“That can't happen on Thursday,” said James Smith, who was the interface between Birnbaum and the source of funding for the project to which he had dedicated the last three years of his life. The Cassandra Project had started at DARPA, the Defense Advanced Research Projects Agency. When it began to produce results, the enigmatic Mr. Smith had taken over responsibility from DARPA. Perhaps the best word to describe their new paymaster was, somewhat ironically,
. He was a gray man in a gray suit with gray hair that was neither short nor long. Even his skin had a grayish tinge, like that of a chameleon on a concrete wall. According to his business card, Mr. Smith represented a private consulting company called Agilent Industries that had the contract with DARPA to manage the project. Birnbaum had been in and around the Washington establishment for long enough to know that this was horseshit. Mr. Smith was with one of the various U.S. clandestine intelligence services with their own complex ecologies. And if his name was Smith, then Birnbaum would eat his hat. Whoever he worked for, Smith was able to provide the kind of computing power that made the project possible. Birnbaum did not particularly care if the money for the project came from Agilent Industries or the Central Intelligence Agency. In the end, what did it matter?

One of the first things Agilent had done after taking control of the project was to move Cassandra from downtown D.C. to a bland office park off the Dulles toll road. This was consistent with the division of spoils among researchers in the metro Washington region. Suburban Maryland, with the National Institutes of Health and a plethora of advanced genetics labs, had a virtual monopoly on the life sciences. Northern Virginia got the death sciences.

Birnbaum's research was at the cutting edge of modeling for complex social behaviors. There was no behavior more complex in his view than political violence. Complex, however, was not the same thing as unpredictable. The behaviors involved could be disaggregated, expressed as algorithms, and—with enough computing power—modeled. At least that's what Birnbaum had set out to prove. He was starting at the top of the Richter scale. The nightmare scenario. The Cassandra Project was focused exclusively on how different terrorist groups might acquire and utilize one or more nuclear weapons on American soil.

“What's Thursday?” Birnbaum asked.

“You're demonstrating Cassandra to the board of directors,” Smith replied with equanimity. “The full dog-and-pony.”

“That's in three days. We're not ready,” said Dr. Dora Karamanolis, Birnbaum's primary collaborator on the Cassandra Project. She
a computer scientist and, in addition to designing the hardware, Karamanolis had also developed the programs that modeled Birnbaum's behavioral algorithms. The diminutive Greek was Birnbaum's physical and temperamental opposite. The corpulent Birnbaum tipped the scales at more than two hundred and fifty pounds. Karamanolis barely broke triple digits and had the delicate bone structure of a bird. Where the political scientist was pugnacious and short-tempered and—he would have been the first to admit—somewhat slovenly, Karamanolis was preternaturally calm and precise almost to the point at which it would have been considered a disorder. She was enormously proud of her brainchild. Cassandra's existence was classified. But if the project had been stacked against the competition, Karamanolis was confident that the trailer-truck-size Cassandra would be among the five fastest supercomputers on the planet.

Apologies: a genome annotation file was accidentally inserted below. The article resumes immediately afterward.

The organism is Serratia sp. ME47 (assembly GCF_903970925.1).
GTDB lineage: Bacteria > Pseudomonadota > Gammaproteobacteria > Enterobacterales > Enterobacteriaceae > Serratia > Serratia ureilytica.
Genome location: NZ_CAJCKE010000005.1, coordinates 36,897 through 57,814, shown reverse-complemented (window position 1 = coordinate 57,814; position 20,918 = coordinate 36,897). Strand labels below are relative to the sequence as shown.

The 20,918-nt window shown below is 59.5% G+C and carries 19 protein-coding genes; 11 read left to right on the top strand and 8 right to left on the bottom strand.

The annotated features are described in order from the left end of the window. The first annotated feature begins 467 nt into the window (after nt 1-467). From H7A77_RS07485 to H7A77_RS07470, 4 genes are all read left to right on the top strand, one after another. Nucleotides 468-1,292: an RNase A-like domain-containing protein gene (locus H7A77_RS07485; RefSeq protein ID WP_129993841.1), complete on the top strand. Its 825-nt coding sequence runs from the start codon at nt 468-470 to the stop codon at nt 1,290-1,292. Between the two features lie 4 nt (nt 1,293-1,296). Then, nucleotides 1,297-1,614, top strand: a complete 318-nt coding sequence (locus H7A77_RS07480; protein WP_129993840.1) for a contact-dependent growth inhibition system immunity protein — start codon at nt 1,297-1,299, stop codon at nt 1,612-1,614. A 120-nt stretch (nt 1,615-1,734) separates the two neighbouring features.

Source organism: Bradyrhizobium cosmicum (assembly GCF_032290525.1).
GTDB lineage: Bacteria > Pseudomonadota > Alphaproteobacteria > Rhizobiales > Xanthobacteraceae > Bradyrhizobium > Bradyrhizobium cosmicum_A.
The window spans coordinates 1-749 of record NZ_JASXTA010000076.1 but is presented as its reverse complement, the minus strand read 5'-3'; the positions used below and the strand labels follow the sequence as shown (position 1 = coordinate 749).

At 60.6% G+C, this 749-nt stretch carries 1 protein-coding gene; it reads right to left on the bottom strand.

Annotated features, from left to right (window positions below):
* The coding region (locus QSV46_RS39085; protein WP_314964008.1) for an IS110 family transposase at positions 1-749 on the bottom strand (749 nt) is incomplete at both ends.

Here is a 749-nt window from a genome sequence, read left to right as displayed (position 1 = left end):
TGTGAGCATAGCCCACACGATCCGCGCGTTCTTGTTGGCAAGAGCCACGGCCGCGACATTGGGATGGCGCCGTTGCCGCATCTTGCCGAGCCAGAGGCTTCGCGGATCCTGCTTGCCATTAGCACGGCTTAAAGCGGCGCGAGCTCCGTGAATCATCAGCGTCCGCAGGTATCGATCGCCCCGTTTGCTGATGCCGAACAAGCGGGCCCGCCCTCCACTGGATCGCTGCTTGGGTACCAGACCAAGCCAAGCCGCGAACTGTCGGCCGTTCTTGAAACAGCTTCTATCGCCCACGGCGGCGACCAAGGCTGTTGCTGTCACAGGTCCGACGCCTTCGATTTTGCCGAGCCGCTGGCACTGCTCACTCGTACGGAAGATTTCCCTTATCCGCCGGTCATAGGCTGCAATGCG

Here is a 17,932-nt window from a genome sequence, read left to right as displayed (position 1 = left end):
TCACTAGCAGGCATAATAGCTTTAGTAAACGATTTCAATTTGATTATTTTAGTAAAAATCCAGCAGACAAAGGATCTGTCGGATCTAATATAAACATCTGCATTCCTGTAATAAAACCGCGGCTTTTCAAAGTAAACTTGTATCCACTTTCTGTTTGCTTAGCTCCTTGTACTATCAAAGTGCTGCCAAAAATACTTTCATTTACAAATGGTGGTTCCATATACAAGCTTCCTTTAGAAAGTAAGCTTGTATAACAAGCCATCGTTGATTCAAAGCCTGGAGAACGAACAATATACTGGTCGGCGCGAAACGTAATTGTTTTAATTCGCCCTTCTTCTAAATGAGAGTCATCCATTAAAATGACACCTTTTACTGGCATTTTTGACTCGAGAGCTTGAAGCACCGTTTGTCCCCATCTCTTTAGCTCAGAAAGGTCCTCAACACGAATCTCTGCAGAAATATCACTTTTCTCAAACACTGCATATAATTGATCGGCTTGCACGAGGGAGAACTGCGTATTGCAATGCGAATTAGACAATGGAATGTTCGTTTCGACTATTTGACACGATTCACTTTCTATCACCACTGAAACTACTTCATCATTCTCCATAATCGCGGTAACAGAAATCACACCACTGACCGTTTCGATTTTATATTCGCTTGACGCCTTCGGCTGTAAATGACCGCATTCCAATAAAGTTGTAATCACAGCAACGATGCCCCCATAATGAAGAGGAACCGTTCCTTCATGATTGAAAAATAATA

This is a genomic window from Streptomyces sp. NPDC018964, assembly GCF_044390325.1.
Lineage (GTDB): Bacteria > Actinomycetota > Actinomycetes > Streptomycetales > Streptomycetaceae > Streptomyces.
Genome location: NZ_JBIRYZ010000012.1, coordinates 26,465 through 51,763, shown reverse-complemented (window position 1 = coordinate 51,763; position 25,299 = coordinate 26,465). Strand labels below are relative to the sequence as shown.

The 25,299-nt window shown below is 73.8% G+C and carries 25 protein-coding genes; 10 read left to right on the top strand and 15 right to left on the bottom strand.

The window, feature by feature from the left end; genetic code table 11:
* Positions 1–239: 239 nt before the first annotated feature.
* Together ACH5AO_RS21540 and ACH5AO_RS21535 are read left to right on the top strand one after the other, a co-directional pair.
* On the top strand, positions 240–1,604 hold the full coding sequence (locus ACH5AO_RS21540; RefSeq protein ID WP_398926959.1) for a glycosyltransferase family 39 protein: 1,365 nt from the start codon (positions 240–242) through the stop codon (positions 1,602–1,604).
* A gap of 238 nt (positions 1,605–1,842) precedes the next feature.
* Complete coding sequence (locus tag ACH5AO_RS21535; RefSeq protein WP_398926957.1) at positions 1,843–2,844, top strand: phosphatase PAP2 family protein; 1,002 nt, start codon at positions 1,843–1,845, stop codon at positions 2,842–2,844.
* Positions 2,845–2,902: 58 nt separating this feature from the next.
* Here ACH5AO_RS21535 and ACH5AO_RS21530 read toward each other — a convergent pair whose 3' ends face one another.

“You will be ready,” Smith said. It was not phrased as encouragement. It was a command. Everything Smith said was a command.

Karamanolis shook her head. “The hardware is ready, but we are still having trouble with the graphics software. It's just too much data, even for Cassandra. We could mock something up with stock footage, but otherwise there's no guarantee we can avoid another system freeze.”

“Stock footage would defeat the purpose of the program,” Birnbaum interjected. “We're modeling the real world and trying to capture all of the variables. Everything from how the bad guys acquire the weapons, to how they use them, to an assessment of the fallout. Political as well as radiological. That way, when we alter the input variables, we can model probable outcomes and assess risk. If al-Qaeda in the Islamic Maghreb gets ahold of a bomb, the mullahs are likely to use it in a considerably different way than the Haqqani network would. There are thousands of variables that we need to account for. Stock is the opposite of that. You only get out what you put in. You can't adjust the variables and there's no room for serendipity.”

“The board isn't terribly interested in serendipity,” Smith observed. “They understand the science, but they're not looking for variables so much as they are constants.”

“What do you mean?” Birnbaum asked. In their nearly two years of association, this was the first time that Smith had said anything about the nature of the “board of directors” responsible for Cassandra's continued funding. If there was an opportunity to learn something useful about the keepers of the cash, Birnbaum wanted to seize it.

“Variables lend themselves to scenarios,” Smith explained. “Constants lend themselves to action.”

“But variables are what Cassandra is all about.”

“Are they?”

Birnbaum looked blank.

“What's the one thing that's constant in nearly every scenario, every regression that you've run?”

“The source of the weapon,” Birnbaum replied. “Everyone always assumed that Iran or North Korea would represent the biggest threat, but they are strong states. Too strong, really. They aren't going to surrender control of the crown jewels to a bunch of wing nuts with a messiah complex. Cassandra has been remarkably consistent on that point. The real threat comes from weak states that can no longer exercise effective command and control over the nuclear infrastructure.”

“That's right,” Smith said. “It's hard to plan for the variable, but you can plan for the constant. The primary source of the threat. Our ally. Pakistan.”